A major victory for wineries across the U.S. The Supreme Court ruled that states can't prohibit out of state wine shipments to consumers. The decision will affect local wineries and retailers.
Paul and Merrell Bonarrigo, owners of Messina Hof, have something to smile about. The couple can now sell their wine anywhere in the United States. In years past some states banned wineries from shipping directly to customers, but the high court says that's discriminatory and anti-competitive.
" Texas is now the 3rd largest wine producing state and there's a tremendous demand for our product in other states, now this is going to provide the opportunity to get it shipped to those states," said Paul Bonarrigo.
The Bonarrigo's have served their wines at major events all over the U.S. and were often unable to ship wines to those who expressed an interest.
" We get 20 to 30 calls a week from out of state wanting our wines," said Bonarrigo.
Now Messina Hof will have an entire new customer base thanks to online and phone sales.
But not everyone is thrilled about the high court's decision. J.J. Ruffino, owner of J.J.'s Wholesale Liquor stores, sees the up and down sides.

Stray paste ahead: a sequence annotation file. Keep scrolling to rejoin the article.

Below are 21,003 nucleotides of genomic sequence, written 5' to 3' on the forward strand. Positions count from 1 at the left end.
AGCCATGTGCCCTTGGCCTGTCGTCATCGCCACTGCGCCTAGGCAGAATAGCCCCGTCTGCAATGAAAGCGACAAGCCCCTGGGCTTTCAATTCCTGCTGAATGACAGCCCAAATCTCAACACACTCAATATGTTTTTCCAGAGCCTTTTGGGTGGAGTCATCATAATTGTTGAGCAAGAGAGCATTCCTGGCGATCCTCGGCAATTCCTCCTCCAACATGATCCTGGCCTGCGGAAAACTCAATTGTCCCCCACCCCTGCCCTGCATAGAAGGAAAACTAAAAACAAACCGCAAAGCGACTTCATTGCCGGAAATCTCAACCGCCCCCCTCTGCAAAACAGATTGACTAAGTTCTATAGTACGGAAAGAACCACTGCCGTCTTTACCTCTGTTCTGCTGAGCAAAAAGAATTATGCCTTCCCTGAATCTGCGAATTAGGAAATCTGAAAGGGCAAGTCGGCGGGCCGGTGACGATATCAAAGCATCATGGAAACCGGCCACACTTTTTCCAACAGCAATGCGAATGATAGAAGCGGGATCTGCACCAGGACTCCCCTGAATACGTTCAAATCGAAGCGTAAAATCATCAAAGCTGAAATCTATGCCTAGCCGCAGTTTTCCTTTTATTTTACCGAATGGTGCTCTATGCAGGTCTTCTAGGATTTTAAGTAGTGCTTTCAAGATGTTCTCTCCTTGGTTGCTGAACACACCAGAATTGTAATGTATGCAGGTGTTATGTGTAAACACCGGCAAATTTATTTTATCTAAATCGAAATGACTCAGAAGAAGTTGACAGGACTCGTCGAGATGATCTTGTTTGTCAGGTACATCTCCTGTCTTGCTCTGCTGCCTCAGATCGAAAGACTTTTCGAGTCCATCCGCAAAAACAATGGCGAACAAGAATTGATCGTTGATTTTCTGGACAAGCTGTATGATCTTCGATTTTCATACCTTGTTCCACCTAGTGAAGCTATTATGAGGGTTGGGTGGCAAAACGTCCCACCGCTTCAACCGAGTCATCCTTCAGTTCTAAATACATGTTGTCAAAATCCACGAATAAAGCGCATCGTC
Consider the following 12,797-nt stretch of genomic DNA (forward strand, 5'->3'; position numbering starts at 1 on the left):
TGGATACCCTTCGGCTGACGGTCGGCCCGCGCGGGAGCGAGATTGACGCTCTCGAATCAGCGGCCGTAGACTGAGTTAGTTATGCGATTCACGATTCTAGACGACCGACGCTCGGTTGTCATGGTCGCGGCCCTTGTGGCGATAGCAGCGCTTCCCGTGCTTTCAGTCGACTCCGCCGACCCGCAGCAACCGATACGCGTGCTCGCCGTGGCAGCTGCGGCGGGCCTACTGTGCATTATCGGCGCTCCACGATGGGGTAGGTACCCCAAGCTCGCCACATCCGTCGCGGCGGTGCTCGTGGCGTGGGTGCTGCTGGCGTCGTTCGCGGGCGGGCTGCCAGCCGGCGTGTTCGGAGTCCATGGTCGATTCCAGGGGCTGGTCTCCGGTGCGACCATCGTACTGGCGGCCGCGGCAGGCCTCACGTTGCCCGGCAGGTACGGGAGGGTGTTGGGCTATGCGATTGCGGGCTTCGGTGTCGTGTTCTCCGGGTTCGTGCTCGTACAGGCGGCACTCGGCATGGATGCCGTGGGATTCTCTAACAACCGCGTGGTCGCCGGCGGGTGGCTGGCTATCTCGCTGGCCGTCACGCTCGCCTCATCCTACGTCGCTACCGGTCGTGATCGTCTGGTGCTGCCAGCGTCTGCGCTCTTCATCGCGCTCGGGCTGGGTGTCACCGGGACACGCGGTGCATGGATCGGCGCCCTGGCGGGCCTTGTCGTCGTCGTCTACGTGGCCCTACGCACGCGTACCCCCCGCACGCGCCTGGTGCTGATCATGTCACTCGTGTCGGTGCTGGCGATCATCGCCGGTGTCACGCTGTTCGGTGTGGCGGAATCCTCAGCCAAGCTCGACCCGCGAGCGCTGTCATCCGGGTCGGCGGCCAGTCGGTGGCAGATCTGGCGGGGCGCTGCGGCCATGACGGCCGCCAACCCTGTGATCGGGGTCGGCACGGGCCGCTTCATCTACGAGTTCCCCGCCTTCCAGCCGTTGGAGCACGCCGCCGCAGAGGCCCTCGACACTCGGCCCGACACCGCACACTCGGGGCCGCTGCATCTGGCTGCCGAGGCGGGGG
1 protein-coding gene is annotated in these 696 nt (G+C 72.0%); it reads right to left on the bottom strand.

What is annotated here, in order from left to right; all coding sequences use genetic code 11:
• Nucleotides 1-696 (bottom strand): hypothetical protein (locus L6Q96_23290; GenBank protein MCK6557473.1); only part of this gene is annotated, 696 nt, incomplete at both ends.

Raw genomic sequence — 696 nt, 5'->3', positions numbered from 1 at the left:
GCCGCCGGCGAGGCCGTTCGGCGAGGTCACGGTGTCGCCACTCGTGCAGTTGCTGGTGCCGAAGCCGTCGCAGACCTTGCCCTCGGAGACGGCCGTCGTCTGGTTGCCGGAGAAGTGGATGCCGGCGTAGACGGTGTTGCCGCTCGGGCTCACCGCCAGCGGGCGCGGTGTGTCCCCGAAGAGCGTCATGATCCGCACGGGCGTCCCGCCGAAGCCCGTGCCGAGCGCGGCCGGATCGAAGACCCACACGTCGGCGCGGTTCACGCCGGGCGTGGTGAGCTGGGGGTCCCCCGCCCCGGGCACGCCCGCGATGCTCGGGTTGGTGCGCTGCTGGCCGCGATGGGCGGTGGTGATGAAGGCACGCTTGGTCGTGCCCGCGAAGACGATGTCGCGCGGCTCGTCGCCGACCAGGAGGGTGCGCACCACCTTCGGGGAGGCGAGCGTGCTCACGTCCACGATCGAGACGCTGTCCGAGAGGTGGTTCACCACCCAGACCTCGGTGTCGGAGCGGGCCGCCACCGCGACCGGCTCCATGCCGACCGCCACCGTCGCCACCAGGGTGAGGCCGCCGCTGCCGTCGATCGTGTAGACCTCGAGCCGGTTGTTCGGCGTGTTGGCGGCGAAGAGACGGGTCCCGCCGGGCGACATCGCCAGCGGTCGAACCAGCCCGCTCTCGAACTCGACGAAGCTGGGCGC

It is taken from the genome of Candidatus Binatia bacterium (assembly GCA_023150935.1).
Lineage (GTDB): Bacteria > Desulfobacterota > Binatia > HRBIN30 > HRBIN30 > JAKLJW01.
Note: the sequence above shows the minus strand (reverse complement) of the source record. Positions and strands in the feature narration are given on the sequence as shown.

" From a consumer standpoint it makes good sense, but from a retailers standpoint, the dollars that are not spent in the local economy will have an effect on all of us. Small retailers, small businessman , those folks won't be able to have those dollars to invest in their communities," said Ruffino.
Ruffino says he is also concerned about wine being shipped to minors, but he'll wait and see how the law is regulated. He also says a drawback to ordering is that people won't get a chance to taste the wine and speak one on one with a professional.
But no matter how you choose to purchase your wine, you'll soon be able to get it from coast to coast.
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